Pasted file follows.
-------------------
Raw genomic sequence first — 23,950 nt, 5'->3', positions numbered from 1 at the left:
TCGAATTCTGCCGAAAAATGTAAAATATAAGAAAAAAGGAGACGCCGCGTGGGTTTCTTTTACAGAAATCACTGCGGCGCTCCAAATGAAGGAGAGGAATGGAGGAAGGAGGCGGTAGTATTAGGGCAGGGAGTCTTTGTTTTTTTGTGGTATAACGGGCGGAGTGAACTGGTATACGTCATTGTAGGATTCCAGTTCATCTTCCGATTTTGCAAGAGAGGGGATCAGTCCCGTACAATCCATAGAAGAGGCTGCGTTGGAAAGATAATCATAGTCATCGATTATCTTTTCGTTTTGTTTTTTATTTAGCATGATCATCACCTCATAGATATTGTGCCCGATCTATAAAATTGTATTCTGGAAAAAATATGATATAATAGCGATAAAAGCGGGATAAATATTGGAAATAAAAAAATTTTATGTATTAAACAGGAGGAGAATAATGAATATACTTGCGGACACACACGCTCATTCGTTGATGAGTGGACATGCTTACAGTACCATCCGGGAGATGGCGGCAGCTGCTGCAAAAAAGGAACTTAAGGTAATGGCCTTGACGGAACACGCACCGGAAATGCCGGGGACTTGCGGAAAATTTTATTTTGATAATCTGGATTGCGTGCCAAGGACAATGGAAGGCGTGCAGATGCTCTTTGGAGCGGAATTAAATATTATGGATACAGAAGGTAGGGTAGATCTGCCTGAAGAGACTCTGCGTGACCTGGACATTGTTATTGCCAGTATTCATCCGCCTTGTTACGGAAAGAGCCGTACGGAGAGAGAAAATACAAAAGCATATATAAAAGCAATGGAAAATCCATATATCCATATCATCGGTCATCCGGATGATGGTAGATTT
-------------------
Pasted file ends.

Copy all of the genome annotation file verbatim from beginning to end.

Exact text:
Raw genomic sequence first — 23,950 nt, 5'->3', positions numbered from 1 at the left:
TCGAATTCTGCCGAAAAATGTAAAATATAAGAAAAAAGGAGACGCCGCGTGGGTTTCTTTTACAGAAATCACTGCGGCGCTCCAAATGAAGGAGAGGAATGGAGGAAGGAGGCGGTAGTATTAGGGCAGGGAGTCTTTGTTTTTTTGTGGTATAACGGGCGGAGTGAACTGGTATACGTCATTGTAGGATTCCAGTTCATCTTCCGATTTTGCAAGAGAGGGGATCAGTCCCGTACAATCCATAGAAGAGGCTGCGTTGGAAAGATAATCATAGTCATCGATTATCTTTTCGTTTTGTTTTTTATTTAGCATGATCATCACCTCATAGATATTGTGCCCGATCTATAAAATTGTATTCTGGAAAAAATATGATATAATAGCGATAAAAGCGGGATAAATATTGGAAATAAAAAAATTTTATGTATTAAACAGGAGGAGAATAATGAATATACTTGCGGACACACACGCTCATTCGTTGATGAGTGGACATGCTTACAGTACCATCCGGGAGATGGCGGCAGCTGCTGCAAAAAAGGAACTTAAGGTAATGGCCTTGACGGAACACGCACCGGAAATGCCGGGGACTTGCGGAAAATTTTATTTTGATAATCTGGATTGCGTGCCAAGGACAATGGAAGGCGTGCAGATGCTCTTTGGAGCGGAATTAAATATTATGGATACAGAAGGTAGGGTAGATCTGCCTGAAGAGACTCTGCGTGACCTGGACATTGTTATTGCCAGTATTCATCCGCCTTGTTACGGAAAGAGCCGTACGGAGAGAGAAAATACAAAAGCATATATAAAAGCAATGGAAAATCCATATATCCATATCATCGGTCATCCGGATGATGGTAGATTT